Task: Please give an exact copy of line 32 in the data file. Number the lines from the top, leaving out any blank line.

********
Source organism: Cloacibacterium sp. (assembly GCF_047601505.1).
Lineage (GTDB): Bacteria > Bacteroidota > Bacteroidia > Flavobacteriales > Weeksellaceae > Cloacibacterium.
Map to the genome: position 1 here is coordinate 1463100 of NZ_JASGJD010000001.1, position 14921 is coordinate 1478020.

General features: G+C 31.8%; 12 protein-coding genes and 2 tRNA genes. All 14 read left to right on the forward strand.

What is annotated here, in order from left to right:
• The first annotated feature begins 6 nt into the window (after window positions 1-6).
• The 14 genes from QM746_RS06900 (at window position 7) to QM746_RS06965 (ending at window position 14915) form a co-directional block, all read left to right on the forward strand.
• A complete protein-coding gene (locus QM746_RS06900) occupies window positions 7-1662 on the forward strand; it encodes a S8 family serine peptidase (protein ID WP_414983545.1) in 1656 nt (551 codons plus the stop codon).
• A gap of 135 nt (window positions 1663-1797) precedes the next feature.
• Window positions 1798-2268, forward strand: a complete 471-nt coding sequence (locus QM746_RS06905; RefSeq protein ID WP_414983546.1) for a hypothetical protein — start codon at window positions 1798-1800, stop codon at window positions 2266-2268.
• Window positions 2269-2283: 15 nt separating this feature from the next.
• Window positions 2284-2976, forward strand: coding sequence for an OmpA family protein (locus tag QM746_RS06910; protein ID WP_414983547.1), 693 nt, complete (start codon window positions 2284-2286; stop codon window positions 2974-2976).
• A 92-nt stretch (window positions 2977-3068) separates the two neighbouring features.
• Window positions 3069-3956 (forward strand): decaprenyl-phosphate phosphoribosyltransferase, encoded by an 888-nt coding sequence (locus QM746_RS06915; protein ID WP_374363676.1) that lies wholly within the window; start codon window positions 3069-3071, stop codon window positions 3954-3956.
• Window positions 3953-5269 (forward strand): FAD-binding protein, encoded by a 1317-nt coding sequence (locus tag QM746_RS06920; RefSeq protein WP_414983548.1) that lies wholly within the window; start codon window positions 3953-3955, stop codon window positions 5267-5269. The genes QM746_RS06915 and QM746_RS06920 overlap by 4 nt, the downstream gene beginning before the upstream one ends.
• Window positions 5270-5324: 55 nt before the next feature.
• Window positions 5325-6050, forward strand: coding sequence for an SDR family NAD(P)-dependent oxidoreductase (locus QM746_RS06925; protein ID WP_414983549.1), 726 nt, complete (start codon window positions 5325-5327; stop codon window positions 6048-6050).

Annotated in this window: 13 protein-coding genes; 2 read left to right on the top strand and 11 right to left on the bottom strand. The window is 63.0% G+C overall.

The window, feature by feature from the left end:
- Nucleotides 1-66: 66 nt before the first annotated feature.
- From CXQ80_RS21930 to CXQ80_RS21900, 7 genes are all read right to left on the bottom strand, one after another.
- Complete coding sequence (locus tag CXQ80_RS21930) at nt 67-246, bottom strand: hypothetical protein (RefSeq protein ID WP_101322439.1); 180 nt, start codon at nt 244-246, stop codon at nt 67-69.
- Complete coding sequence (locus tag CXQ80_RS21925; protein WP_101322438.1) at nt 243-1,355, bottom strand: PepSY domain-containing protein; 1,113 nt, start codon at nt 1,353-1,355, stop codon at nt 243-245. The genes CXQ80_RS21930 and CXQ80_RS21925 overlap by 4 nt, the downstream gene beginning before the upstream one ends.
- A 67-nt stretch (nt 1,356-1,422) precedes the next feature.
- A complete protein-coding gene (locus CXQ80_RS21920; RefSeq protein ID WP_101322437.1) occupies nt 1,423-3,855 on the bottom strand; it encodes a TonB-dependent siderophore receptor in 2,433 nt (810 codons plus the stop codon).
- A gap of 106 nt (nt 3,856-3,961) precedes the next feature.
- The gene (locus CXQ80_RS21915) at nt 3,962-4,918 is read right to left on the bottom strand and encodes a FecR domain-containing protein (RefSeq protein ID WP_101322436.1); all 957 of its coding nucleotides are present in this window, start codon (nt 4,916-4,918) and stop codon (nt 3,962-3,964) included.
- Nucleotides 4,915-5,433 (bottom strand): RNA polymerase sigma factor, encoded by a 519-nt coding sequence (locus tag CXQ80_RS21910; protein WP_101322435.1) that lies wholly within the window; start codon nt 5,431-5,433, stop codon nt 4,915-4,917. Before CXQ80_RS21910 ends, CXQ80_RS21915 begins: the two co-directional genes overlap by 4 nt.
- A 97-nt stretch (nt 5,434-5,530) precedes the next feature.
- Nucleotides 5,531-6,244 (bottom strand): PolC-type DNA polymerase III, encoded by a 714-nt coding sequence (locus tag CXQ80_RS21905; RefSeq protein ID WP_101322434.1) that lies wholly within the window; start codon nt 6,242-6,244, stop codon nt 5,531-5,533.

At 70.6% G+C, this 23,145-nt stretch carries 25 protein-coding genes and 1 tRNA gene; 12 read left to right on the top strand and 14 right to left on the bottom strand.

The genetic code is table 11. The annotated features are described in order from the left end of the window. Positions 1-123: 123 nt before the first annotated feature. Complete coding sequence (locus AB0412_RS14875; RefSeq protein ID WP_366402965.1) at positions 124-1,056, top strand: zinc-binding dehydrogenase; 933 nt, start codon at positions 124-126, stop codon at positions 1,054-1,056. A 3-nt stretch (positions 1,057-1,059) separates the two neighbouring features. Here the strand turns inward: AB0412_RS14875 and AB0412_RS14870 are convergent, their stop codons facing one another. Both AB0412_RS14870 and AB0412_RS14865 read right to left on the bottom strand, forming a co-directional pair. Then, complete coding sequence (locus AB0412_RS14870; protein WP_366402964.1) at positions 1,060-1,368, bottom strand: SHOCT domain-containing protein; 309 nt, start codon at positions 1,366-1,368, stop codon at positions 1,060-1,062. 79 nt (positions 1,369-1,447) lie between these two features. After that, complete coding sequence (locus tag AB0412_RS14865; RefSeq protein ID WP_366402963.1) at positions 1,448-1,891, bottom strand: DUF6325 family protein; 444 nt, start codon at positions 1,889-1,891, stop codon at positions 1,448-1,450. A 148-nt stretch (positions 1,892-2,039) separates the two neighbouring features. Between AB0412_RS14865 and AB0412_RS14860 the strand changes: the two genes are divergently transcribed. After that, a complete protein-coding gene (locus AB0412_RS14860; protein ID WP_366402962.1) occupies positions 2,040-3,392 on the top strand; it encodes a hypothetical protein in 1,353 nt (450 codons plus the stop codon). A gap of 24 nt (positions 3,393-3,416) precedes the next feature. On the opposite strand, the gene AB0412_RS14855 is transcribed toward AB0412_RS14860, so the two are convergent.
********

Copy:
The genetic code is table 11. The annotated features are described in order from the left end of the window. Positions 1-123: 123 nt before the first annotated feature. Complete coding sequence (locus AB0412_RS14875; RefSeq protein ID WP_366402965.1) at positions 124-1,056, top strand: zinc-binding dehydrogenase; 933 nt, start codon at positions 124-126, stop codon at positions 1,054-1,056. A 3-nt stretch (positions 1,057-1,059) separates the two neighbouring features. Here the strand turns inward: AB0412_RS14875 and AB0412_RS14870 are convergent, their stop codons facing one another. Both AB0412_RS14870 and AB0412_RS14865 read right to left on the bottom strand, forming a co-directional pair. Then, complete coding sequence (locus AB0412_RS14870; protein WP_366402964.1) at positions 1,060-1,368, bottom strand: SHOCT domain-containing protein; 309 nt, start codon at positions 1,366-1,368, stop codon at positions 1,060-1,062. 79 nt (positions 1,369-1,447) lie between these two features. After that, complete coding sequence (locus tag AB0412_RS14865; RefSeq protein ID WP_366402963.1) at positions 1,448-1,891, bottom strand: DUF6325 family protein; 444 nt, start codon at positions 1,889-1,891, stop codon at positions 1,448-1,450. A 148-nt stretch (positions 1,892-2,039) separates the two neighbouring features. Between AB0412_RS14865 and AB0412_RS14860 the strand changes: the two genes are divergently transcribed. After that, a complete protein-coding gene (locus AB0412_RS14860; protein ID WP_366402962.1) occupies positions 2,040-3,392 on the top strand; it encodes a hypothetical protein in 1,353 nt (450 codons plus the stop codon). A gap of 24 nt (positions 3,393-3,416) precedes the next feature. On the opposite strand, the gene AB0412_RS14855 is transcribed toward AB0412_RS14860, so the two are convergent.